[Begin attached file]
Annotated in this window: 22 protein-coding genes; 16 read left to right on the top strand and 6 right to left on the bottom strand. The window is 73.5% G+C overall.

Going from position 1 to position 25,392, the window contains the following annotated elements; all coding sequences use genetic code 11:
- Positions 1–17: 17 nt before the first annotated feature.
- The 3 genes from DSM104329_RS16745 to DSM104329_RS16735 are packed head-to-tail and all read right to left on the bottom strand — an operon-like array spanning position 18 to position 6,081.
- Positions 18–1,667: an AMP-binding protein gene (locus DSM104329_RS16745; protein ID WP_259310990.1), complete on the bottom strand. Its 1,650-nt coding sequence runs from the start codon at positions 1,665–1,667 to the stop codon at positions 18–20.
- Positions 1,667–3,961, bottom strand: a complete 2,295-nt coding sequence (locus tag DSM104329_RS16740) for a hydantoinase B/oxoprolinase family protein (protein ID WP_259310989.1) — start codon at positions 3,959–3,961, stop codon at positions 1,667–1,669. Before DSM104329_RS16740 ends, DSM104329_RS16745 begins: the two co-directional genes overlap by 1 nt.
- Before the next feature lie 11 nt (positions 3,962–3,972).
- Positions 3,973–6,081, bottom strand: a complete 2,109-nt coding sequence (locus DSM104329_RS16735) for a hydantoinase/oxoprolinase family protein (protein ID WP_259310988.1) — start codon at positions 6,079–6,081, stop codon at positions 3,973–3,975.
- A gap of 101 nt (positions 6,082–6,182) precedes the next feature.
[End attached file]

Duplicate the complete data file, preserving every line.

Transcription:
Annotated in this window: 22 protein-coding genes; 16 read left to right on the top strand and 6 right to left on the bottom strand. The window is 73.5% G+C overall.

Going from position 1 to position 25,392, the window contains the following annotated elements; all coding sequences use genetic code 11:
- Positions 1–17: 17 nt before the first annotated feature.
- The 3 genes from DSM104329_RS16745 to DSM104329_RS16735 are packed head-to-tail and all read right to left on the bottom strand — an operon-like array spanning position 18 to position 6,081.
- Positions 18–1,667: an AMP-binding protein gene (locus DSM104329_RS16745; protein ID WP_259310990.1), complete on the bottom strand. Its 1,650-nt coding sequence runs from the start codon at positions 1,665–1,667 to the stop codon at positions 18–20.
- Positions 1,667–3,961, bottom strand: a complete 2,295-nt coding sequence (locus tag DSM104329_RS16740) for a hydantoinase B/oxoprolinase family protein (protein ID WP_259310989.1) — start codon at positions 3,959–3,961, stop codon at positions 1,667–1,669. Before DSM104329_RS16740 ends, DSM104329_RS16745 begins: the two co-directional genes overlap by 1 nt.
- Before the next feature lie 11 nt (positions 3,962–3,972).
- Positions 3,973–6,081, bottom strand: a complete 2,109-nt coding sequence (locus DSM104329_RS16735) for a hydantoinase/oxoprolinase family protein (protein ID WP_259310988.1) — start codon at positions 6,079–6,081, stop codon at positions 3,973–3,975.
- A gap of 101 nt (positions 6,082–6,182) precedes the next feature.